Optimizing Images for the Web – An In-depth Guide

dev.to dev.to2 years ago in#Web Design Love280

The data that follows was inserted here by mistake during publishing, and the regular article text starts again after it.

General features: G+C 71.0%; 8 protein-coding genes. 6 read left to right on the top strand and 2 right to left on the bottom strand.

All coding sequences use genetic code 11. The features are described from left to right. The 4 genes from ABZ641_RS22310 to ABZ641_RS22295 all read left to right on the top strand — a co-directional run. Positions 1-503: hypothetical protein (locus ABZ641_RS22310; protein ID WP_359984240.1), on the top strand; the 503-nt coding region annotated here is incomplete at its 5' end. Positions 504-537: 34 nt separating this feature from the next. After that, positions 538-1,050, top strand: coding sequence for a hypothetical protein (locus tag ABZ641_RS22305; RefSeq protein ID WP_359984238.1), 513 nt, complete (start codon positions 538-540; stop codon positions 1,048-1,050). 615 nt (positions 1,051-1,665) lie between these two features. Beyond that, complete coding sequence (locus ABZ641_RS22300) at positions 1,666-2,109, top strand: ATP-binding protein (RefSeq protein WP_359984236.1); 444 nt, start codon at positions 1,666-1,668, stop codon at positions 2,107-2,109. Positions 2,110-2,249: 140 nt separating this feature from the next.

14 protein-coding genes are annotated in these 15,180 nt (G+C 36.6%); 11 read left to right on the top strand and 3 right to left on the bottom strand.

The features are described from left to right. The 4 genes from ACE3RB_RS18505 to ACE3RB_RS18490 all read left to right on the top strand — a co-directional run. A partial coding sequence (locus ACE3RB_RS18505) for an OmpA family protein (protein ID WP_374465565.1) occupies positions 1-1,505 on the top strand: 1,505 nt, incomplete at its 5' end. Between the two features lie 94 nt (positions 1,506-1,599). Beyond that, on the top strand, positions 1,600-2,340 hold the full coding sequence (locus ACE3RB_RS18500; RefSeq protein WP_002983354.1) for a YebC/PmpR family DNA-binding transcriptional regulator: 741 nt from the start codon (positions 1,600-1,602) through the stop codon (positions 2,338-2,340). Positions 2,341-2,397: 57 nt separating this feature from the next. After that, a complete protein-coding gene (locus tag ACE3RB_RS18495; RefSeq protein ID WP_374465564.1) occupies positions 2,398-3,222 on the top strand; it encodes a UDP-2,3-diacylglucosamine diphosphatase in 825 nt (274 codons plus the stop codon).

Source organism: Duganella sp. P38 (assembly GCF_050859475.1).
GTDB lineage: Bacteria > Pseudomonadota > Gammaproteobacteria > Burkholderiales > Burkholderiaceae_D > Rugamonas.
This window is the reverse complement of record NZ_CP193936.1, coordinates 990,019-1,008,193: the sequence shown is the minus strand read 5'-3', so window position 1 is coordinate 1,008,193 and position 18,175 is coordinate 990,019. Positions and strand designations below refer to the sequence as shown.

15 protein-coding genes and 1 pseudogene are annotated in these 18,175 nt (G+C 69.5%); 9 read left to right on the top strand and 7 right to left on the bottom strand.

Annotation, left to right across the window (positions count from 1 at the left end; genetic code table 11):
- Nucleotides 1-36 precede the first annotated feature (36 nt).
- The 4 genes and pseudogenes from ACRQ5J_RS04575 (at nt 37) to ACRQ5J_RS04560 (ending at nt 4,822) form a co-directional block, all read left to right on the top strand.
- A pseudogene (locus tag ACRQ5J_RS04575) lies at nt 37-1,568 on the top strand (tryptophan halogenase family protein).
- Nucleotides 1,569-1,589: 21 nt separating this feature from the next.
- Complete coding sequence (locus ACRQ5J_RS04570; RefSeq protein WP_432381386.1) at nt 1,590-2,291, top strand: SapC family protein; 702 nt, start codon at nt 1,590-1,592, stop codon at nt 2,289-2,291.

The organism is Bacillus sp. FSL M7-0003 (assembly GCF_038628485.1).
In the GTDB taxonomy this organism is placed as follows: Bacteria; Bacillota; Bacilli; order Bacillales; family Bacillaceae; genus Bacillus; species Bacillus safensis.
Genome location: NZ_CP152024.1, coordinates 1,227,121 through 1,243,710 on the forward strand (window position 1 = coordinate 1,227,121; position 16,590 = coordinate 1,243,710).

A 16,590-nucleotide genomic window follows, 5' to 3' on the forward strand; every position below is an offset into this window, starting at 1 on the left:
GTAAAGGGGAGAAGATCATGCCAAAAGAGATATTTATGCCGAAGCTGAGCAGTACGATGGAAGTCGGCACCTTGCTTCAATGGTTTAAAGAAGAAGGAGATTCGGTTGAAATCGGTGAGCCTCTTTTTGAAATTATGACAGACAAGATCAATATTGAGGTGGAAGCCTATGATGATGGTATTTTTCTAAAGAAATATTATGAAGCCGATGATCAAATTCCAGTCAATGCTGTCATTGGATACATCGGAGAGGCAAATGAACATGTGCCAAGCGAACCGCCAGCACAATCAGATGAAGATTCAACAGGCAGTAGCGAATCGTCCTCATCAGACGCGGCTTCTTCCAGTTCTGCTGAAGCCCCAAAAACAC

Table Of Contents Unoptimized (non-minified) images are one of the main causes of poor website performance, mainly on the initial (first) load. Depending on the resolution and image quality, you might end up with images that take up more than 70% of your total website size. It’s very easy for unoptimized images to end up on a production site and slow down its initial load considerably. Inexperienced devs usually aren’t aware of this potential problem. They also aren’t aware of a wide range of tools and approaches for optimizing images. This article aims to cover most of the tools and approaches for optimizing images for the web. Calculating JPG image file size The uncompressed image size can be easily calculated by multiplying image width px value with image height px value and multiply the result by 3 bytes which is equivalent to 24 bits (RGB color system). We divide the result by 1,048,576 (1024 * 1024) to convert the value from bytes to megabytes. image_size = (image_width * image_height * 3) / 1048576 For example, let’s calculate file size for an uncompressed image that has 1366px x 768px dimensions. 1366 * 768 * 3 / 1048576 = 3Mb Considering that average website size today is between 2Mb and 3Mb, imagine having an image on your site that takes more than 80% the size of your site. 3Mb takes ages to load on slower mobile networks, so you might lose some traffic on your website if the user is waiting for your website to load and most time is spent on loading a single image. Scary thought, isn’t it? So what we can do to avoid having optimized images on the web but preserve the acceptable quality and resolution? Online image optimization If you are working on a simple static website that only has a handful of images that won’t change often or won’t change at all, you can just drag and drop your images in one of the numerous online tools. They do an amazing job at compressing images using various algorithms and are more than enough for simple projects. Most notable websites, in my opinion, are: Automated solutions However, if you are working on more complex projects with multiple people and using a lot of images, optimizing each one as it is added to the project can become tedious. Also, there is a risk that some images may end up not optimized due to human error or some other factor. On complex projects, it’s common to use an equally complex build system like Gulp, Webpack, Parcel, etc. Image optimization plugins can be easily added to those build configs and fully automate the image optimization process. Images can be optimized as soon as they are added to the project. Most notable plugin, in my opinion, is imagemin which can be easily integrated with any CLI or build tools: Image loading optimization We’ve looked at the image optimization strategies that reduce the file size by compressing the image without changing the image resolution and affecting image quality too much. Although optimizing image file reduces the file size of images considerably, having multiple optimized images (on the webshop catalog page for example) loaded all at once can have a poor effect on performance. Lazy Loading Lazy loading is a concept of only loading assets that are needed. In our case, only images that are currently within the user’s viewport (screen) are loaded. Other images are not loaded until they appear within the user’s viewport. Although native Lazy loading has just been recently introduced to browsers, there have been many JavaScript-based solutions available….

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